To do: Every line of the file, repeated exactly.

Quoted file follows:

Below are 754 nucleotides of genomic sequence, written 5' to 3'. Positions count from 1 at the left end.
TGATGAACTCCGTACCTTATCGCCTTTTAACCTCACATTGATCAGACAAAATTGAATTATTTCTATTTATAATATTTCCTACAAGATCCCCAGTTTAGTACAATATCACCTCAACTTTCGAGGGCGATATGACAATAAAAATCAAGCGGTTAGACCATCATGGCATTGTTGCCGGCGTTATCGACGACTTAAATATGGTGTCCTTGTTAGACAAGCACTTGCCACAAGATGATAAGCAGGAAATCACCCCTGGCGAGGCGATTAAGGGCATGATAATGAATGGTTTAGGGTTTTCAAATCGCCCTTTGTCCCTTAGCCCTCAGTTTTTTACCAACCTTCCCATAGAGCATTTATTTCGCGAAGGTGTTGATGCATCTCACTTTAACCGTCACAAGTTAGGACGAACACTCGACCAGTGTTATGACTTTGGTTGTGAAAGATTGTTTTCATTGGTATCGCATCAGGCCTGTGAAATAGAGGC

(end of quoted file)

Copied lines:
Below are 754 nucleotides of genomic sequence, written 5' to 3'. Positions count from 1 at the left end.
TGATGAACTCCGTACCTTATCGCCTTTTAACCTCACATTGATCAGACAAAATTGAATTATTTCTATTTATAATATTTCCTACAAGATCCCCAGTTTAGTACAATATCACCTCAACTTTCGAGGGCGATATGACAATAAAAATCAAGCGGTTAGACCATCATGGCATTGTTGCCGGCGTTATCGACGACTTAAATATGGTGTCCTTGTTAGACAAGCACTTGCCACAAGATGATAAGCAGGAAATCACCCCTGGCGAGGCGATTAAGGGCATGATAATGAATGGTTTAGGGTTTTCAAATCGCCCTTTGTCCCTTAGCCCTCAGTTTTTTACCAACCTTCCCATAGAGCATTTATTTCGCGAAGGTGTTGATGCATCTCACTTTAACCGTCACAAGTTAGGACGAACACTCGACCAGTGTTATGACTTTGGTTGTGAAAGATTGTTTTCATTGGTATCGCATCAGGCCTGTGAAATAGAGGC